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Cablegate: Embassy Tallinn

VZCZCXRO2403
RR RUEHAG RUEHAST RUEHDA RUEHDF RUEHFL RUEHIK RUEHKW RUEHLA RUEHLN
RUEHLZ RUEHPOD RUEHROV RUEHSR RUEHVK RUEHYG
DE RUEHTL #0366/01 2971211
ZNR UUUUU ZZH
R 231211Z OCT 08
FM AMEMBASSY TALLINN
TO RUEHC/SECSTATE WASHDC 0873
INFO RUEHZL/EUROPEAN POLITICAL COLLECTIVE

UNCLAS SECTION 01 OF 03 TALLINN 000366

DEPARTMENT FOR EEB/CBA, EUR/ERA AND EUR/NB

SIPDIS
SENSITIVE

C O R R E C T E D COPY - CORRECTED SUBJECT LINE

E.O. 12958: N/A
TAGS: PGOV EFIN ECON EINV EN

SUBJECT:Estonia Not Likely to be the Next Iceland

REF: A) TALLINN 355
B) KESSLER 22 OCTOBER E-MAIL TO POSTS
C) STOCKHOLM 707

TALLINN 00000366 001.2 OF 003

1. (SBU) SUMMARY AND COMMENT: The Estonian banking
system appears stable and consumer and investor
confidence are relatively unruffled by the past month
of global financial turmoil. Banking comprises only 5
percent of GDP in Estonia - one-fifth the size of
Iceland's banking sector. Businesses are reacting to
market signals by re-branding and re-sizing their
workforces. There are signs that employee loyalty and
productivity are increasing in response to the
economic downturn that began in Estonia well before
this summer's global crisis. Approval ratings for the
Prime Minister's Reform Party have declined slightly
in polls, but post does not anticipate any serious
negative impact on domestic political stability.
While Estonian officials are closely observing
implementation of the USD 700 billion rescue package,
and wondering aloud how soon the USG will again reduce
intervention in the free market, we do not believe
these questions reflect any significant shift in
Estonian attitudes toward the United States. END
SUMMARY AND COMMENT.

2. (U) Recent speculation about Estonian banks
possibly suffering a collapse similar to that in
Iceland came to a head with an October 14 article in
the British paper, the Independent. The article raised
the specter that "More countries are at risk of
following Iceland into bankruptcy, with the Baltic
republics of Estonia, Latvia and Lithuania now looking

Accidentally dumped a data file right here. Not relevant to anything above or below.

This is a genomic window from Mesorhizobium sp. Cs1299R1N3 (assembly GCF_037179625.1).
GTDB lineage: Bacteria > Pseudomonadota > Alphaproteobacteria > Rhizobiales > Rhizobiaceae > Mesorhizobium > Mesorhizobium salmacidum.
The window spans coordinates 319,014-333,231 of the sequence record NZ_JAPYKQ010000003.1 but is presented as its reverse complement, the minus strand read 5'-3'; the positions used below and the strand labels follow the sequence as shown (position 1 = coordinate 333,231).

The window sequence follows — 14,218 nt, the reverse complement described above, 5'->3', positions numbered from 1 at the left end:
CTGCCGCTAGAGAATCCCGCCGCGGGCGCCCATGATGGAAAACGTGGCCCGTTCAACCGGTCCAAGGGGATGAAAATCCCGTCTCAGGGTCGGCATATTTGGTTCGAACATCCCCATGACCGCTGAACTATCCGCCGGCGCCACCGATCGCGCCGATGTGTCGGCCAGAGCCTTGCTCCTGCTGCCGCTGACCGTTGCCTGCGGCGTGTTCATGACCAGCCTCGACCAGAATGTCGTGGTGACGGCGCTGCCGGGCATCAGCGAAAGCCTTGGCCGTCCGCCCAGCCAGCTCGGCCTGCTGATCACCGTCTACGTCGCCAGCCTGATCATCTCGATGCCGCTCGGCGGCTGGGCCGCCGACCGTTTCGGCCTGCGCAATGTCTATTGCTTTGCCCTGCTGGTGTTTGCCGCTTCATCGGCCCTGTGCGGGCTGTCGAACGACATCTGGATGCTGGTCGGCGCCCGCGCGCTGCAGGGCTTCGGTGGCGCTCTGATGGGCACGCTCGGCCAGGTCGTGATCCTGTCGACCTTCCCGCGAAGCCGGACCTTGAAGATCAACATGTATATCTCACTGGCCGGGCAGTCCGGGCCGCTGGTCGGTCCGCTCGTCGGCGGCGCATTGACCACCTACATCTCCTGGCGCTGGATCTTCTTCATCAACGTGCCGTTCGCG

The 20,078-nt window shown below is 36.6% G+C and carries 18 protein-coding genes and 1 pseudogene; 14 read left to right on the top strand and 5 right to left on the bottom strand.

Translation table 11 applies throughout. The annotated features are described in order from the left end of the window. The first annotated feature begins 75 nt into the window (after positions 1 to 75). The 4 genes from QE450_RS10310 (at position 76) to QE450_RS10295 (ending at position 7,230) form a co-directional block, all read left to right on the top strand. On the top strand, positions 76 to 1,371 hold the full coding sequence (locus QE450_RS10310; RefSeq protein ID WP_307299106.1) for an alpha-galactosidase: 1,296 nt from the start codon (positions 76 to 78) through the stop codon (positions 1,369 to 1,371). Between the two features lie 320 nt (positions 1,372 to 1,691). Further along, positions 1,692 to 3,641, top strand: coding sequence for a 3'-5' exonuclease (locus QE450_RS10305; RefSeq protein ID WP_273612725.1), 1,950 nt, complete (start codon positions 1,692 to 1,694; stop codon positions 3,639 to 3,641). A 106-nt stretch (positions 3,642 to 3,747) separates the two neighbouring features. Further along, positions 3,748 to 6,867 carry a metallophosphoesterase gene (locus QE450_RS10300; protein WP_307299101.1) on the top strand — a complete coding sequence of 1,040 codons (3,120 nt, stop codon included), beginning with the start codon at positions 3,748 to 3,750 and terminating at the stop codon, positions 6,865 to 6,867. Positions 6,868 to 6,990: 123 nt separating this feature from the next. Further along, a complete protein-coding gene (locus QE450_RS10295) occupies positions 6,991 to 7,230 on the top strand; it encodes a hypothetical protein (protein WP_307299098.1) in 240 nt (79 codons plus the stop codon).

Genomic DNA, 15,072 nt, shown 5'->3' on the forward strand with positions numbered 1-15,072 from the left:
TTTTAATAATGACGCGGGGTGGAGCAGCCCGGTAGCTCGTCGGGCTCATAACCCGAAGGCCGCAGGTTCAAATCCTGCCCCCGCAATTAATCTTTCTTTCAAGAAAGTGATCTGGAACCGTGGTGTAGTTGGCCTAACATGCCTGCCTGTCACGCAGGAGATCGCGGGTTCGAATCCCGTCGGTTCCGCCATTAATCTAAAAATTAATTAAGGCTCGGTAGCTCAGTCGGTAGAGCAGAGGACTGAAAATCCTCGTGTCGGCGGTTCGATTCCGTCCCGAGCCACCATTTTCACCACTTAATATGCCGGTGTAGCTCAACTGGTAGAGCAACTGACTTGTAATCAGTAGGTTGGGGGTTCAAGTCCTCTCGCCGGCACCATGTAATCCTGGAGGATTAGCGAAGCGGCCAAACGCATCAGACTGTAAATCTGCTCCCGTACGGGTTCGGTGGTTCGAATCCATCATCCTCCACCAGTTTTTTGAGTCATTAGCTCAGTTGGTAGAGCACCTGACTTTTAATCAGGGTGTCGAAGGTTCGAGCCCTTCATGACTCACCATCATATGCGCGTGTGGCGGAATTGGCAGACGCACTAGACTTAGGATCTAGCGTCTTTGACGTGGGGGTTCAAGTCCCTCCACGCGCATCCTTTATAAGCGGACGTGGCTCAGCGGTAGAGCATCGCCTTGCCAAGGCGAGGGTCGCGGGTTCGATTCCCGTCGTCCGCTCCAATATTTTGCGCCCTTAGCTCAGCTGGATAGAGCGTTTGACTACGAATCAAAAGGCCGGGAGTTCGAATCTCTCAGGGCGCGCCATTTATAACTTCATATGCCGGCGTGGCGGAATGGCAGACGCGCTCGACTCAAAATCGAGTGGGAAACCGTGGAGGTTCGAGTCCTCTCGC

particularly vulnerable..." The Government of Estonia
(GOE) moved quickly to counter such suggestions.
Andres Lipstok, Governor of the Bank of Estonia, and
Ivari Padar, Minister of Finance immediately issued a
statement about their meeting in Washington with IMF
Director Dominique Strauss-Kahn. They said there was
no discussion of similarities between Iceland and
Estonia with the IMF Director. Later that day, the
author of the Independent article issued a statement
retracting his reference to IMF concerns about the
Baltics, and acknowledging that this was his own
addition. Nevertheless, the shakiness of the global
banking system in recent weeks, and the urgent
measures being taking to shore up national economies
across the EU (Ref A) beg the question: could Estonia
follow Iceland into the abyss?

BANKING: The Economy's Cardiovascular system

3. (U) The Estonian banking system is highly
integrated with that of Sweden and Finland, and so far
there are no reported signs of instability in either
system (Ref C). A key difference between Iceland's
situation and Estonia's is the banking sector as a
share of GDP. In his statement, Governor Lipstok
pointed out that the Icelandic banking sector totals
more than 25 percent of GDP, while in Estonia it is
only 5 percent. Furthermore, noted Lipstok, Iceland
lacked the foreign ownership of financial institutions
that prevails in Estonia. Ironically, this may
provide Estonia a degree of insulation that Iceland
did not have. The October 15 joint statement from the
Bank of Estonia and Ministry of Finance states that
"...the pillars of our economy have remained strong
also in the period of economic adjustment, the
financial standing of the banks operating in Estonia
continues to be sound and their capitalization and
buffers for coping with possible loan losses are
good."

REAL ESTATE: Watching Closely as the Bubble Deflates

4. (U) Tighter credit and stratospheric property
prices were already piercing Estonia's housing bubble
before the global crisis of August-September.
Interest rates in Estonia rose slightly with EURIBOR
in late September, but are now falling, in reaction to
the European Central Bank's concerted effort to inject
liquidity into the financial markets. One of the
leading Estonian real estate agencies, Ober Haus,
reported that although students returning to
universities have brought a temporary revival to the